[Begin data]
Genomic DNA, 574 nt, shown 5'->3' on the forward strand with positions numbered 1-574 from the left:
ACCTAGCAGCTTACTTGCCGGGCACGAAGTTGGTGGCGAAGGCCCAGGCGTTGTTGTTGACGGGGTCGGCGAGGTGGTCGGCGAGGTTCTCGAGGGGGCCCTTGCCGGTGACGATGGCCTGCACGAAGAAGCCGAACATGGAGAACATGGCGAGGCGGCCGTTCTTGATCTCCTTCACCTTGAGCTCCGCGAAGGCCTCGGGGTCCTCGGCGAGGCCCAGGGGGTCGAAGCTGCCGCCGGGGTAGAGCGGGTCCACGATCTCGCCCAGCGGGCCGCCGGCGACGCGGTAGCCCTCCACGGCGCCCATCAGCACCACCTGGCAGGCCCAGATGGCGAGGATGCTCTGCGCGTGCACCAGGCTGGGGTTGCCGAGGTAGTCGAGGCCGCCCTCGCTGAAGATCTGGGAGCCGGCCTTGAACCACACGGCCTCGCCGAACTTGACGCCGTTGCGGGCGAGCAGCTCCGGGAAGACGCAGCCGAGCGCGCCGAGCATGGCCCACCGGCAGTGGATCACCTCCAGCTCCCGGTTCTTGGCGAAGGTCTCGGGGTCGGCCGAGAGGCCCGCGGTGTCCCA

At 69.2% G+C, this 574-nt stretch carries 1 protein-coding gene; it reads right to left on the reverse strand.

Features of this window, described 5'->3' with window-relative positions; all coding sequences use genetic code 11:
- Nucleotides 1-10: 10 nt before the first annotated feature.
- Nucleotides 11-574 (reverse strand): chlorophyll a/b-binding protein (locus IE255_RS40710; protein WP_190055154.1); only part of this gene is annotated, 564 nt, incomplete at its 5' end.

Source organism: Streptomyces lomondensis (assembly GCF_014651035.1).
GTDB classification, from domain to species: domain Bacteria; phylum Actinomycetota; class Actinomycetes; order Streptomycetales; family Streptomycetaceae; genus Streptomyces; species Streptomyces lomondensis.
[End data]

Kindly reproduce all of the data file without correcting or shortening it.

Genomic DNA, 574 nt, shown 5'->3' on the forward strand with positions numbered 1-574 from the left:
ACCTAGCAGCTTACTTGCCGGGCACGAAGTTGGTGGCGAAGGCCCAGGCGTTGTTGTTGACGGGGTCGGCGAGGTGGTCGGCGAGGTTCTCGAGGGGGCCCTTGCCGGTGACGATGGCCTGCACGAAGAAGCCGAACATGGAGAACATGGCGAGGCGGCCGTTCTTGATCTCCTTCACCTTGAGCTCCGCGAAGGCCTCGGGGTCCTCGGCGAGGCCCAGGGGGTCGAAGCTGCCGCCGGGGTAGAGCGGGTCCACGATCTCGCCCAGCGGGCCGCCGGCGACGCGGTAGCCCTCCACGGCGCCCATCAGCACCACCTGGCAGGCCCAGATGGCGAGGATGCTCTGCGCGTGCACCAGGCTGGGGTTGCCGAGGTAGTCGAGGCCGCCCTCGCTGAAGATCTGGGAGCCGGCCTTGAACCACACGGCCTCGCCGAACTTGACGCCGTTGCGGGCGAGCAGCTCCGGGAAGACGCAGCCGAGCGCGCCGAGCATGGCCCACCGGCAGTGGATCACCTCCAGCTCCCGGTTCTTGGCGAAGGTCTCGGGGTCGGCCGAGAGGCCCGCGGTGTCCCA

At 69.2% G+C, this 574-nt stretch carries 1 protein-coding gene; it reads right to left on the reverse strand.

Features of this window, described 5'->3' with window-relative positions; all coding sequences use genetic code 11:
- Nucleotides 1-10: 10 nt before the first annotated feature.
- Nucleotides 11-574 (reverse strand): chlorophyll a/b-binding protein (locus IE255_RS40710; protein WP_190055154.1); only part of this gene is annotated, 564 nt, incomplete at its 5' end.

Source organism: Streptomyces lomondensis (assembly GCF_014651035.1).
GTDB classification, from domain to species: domain Bacteria; phylum Actinomycetota; class Actinomycetes; order Streptomycetales; family Streptomycetaceae; genus Streptomyces; species Streptomyces lomondensis.